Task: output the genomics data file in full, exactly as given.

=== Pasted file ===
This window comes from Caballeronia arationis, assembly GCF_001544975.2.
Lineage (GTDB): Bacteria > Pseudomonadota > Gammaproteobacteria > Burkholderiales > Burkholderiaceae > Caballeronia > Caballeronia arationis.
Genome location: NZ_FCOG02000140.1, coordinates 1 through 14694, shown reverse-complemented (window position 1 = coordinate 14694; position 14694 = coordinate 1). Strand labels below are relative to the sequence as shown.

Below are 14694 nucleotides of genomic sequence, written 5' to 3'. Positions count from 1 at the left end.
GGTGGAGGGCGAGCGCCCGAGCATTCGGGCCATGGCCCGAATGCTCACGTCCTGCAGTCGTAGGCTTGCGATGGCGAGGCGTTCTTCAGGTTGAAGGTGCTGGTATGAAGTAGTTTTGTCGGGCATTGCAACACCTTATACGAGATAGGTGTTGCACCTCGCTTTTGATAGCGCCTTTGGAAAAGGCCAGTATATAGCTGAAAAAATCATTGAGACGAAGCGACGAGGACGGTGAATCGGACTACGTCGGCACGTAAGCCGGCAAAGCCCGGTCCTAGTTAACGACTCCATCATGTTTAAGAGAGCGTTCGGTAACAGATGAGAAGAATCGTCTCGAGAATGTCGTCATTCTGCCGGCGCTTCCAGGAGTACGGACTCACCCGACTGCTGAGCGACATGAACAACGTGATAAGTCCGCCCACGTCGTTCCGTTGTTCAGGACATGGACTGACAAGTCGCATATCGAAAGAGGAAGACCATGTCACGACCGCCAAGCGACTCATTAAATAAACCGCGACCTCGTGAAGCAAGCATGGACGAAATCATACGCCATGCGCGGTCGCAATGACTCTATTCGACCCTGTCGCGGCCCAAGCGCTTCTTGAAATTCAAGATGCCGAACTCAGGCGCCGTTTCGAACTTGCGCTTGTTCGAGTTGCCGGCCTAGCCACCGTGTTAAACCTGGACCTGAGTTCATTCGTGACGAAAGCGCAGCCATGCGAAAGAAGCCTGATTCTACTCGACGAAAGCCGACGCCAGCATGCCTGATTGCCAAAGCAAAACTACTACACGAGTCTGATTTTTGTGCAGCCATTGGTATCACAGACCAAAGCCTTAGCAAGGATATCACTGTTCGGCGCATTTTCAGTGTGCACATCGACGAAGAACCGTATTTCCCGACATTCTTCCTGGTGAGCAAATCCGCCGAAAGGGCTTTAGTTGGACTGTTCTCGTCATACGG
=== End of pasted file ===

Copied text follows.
This window comes from Caballeronia arationis, assembly GCF_001544975.2.
Lineage (GTDB): Bacteria > Pseudomonadota > Gammaproteobacteria > Burkholderiales > Burkholderiaceae > Caballeronia > Caballeronia arationis.
Genome location: NZ_FCOG02000140.1, coordinates 1 through 14694, shown reverse-complemented (window position 1 = coordinate 14694; position 14694 = coordinate 1). Strand labels below are relative to the sequence as shown.

Below are 14694 nucleotides of genomic sequence, written 5' to 3'. Positions count from 1 at the left end.
GGTGGAGGGCGAGCGCCCGAGCATTCGGGCCATGGCCCGAATGCTCACGTCCTGCAGTCGTAGGCTTGCGATGGCGAGGCGTTCTTCAGGTTGAAGGTGCTGGTATGAAGTAGTTTTGTCGGGCATTGCAACACCTTATACGAGATAGGTGTTGCACCTCGCTTTTGATAGCGCCTTTGGAAAAGGCCAGTATATAGCTGAAAAAATCATTGAGACGAAGCGACGAGGACGGTGAATCGGACTACGTCGGCACGTAAGCCGGCAAAGCCCGGTCCTAGTTAACGACTCCATCATGTTTAAGAGAGCGTTCGGTAACAGATGAGAAGAATCGTCTCGAGAATGTCGTCATTCTGCCGGCGCTTCCAGGAGTACGGACTCACCCGACTGCTGAGCGACATGAACAACGTGATAAGTCCGCCCACGTCGTTCCGTTGTTCAGGACATGGACTGACAAGTCGCATATCGAAAGAGGAAGACCATGTCACGACCGCCAAGCGACTCATTAAATAAACCGCGACCTCGTGAAGCAAGCATGGACGAAATCATACGCCATGCGCGGTCGCAATGACTCTATTCGACCCTGTCGCGGCCCAAGCGCTTCTTGAAATTCAAGATGCCGAACTCAGGCGCCGTTTCGAACTTGCGCTTGTTCGAGTTGCCGGCCTAGCCACCGTGTTAAACCTGGACCTGAGTTCATTCGTGACGAAAGCGCAGCCATGCGAAAGAAGCCTGATTCTACTCGACGAAAGCCGACGCCAGCATGCCTGATTGCCAAAGCAAAACTACTACACGAGTCTGATTTTTGTGCAGCCATTGGTATCACAGACCAAAGCCTTAGCAAGGATATCACTGTTCGGCGCATTTTCAGTGTGCACATCGACGAAGAACCGTATTTCCCGACATTCTTCCTGGTGAGCAAATCCGCCGAAAGGGCTTTAGTTGGACTGTTCTCGTCATACGG